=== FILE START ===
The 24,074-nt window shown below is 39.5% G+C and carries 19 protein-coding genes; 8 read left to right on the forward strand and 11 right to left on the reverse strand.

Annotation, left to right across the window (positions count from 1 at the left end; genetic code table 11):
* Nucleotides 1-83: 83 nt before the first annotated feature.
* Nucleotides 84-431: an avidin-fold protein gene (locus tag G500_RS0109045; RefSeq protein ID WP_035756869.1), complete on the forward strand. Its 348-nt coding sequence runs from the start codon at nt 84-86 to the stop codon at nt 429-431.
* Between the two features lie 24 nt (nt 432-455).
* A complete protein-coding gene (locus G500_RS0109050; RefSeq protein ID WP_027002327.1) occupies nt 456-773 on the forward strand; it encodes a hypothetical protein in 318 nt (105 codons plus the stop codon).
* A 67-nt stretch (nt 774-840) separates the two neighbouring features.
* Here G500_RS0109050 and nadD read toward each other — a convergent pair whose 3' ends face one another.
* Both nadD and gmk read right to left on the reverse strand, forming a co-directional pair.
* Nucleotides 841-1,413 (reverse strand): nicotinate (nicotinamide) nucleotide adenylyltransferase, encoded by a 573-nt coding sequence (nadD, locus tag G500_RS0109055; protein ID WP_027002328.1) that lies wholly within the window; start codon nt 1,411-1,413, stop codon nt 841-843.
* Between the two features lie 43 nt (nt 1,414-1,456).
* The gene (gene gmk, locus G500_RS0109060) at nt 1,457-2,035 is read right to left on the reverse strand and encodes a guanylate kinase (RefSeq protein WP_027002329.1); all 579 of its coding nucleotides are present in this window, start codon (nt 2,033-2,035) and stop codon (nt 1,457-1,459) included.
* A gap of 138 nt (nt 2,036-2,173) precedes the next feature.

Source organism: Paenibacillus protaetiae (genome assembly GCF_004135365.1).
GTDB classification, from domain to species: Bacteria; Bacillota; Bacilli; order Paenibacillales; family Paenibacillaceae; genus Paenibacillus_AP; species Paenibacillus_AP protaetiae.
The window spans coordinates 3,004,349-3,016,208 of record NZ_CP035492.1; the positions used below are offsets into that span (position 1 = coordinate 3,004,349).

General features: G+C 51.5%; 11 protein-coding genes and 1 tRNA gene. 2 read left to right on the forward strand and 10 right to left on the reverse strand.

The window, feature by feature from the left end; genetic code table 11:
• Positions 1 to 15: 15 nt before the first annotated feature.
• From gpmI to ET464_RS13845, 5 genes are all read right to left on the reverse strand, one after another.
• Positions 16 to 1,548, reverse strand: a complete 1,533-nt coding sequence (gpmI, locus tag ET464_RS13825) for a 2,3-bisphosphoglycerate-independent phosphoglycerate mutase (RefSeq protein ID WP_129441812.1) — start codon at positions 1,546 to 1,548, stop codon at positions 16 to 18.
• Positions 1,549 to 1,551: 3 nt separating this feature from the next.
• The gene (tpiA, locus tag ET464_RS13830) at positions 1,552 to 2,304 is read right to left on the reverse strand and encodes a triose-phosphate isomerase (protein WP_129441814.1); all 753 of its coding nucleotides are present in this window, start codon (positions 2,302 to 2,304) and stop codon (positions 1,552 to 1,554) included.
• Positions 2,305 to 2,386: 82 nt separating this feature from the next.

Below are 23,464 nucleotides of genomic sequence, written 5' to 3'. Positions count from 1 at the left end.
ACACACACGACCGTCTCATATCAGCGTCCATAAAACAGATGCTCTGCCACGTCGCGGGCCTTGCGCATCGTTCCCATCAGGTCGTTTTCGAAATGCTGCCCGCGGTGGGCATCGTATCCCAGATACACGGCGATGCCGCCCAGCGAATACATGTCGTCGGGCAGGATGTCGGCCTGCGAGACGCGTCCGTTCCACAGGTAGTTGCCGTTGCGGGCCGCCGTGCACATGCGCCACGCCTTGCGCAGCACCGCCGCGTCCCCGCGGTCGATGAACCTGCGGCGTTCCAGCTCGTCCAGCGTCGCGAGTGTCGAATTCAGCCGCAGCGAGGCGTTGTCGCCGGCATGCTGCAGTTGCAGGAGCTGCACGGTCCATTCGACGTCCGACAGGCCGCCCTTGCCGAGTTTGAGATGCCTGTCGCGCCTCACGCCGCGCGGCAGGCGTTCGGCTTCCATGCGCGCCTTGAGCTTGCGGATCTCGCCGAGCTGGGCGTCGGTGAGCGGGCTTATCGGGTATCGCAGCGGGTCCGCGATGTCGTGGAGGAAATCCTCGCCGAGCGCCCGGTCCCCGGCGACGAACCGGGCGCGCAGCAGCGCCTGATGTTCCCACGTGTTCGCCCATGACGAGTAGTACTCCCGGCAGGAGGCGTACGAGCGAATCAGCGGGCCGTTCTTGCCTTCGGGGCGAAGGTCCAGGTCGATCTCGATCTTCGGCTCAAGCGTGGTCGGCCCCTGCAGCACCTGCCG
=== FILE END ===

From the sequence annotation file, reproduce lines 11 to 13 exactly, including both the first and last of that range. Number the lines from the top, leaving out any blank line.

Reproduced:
* Between the two features lie 43 nt (nt 1,414-1,456).
* The gene (gene gmk, locus G500_RS0109060) at nt 1,457-2,035 is read right to left on the reverse strand and encodes a guanylate kinase (RefSeq protein WP_027002329.1); all 579 of its coding nucleotides are present in this window, start codon (nt 2,033-2,035) and stop codon (nt 1,457-1,459) included.
* A gap of 138 nt (nt 2,036-2,173) precedes the next feature.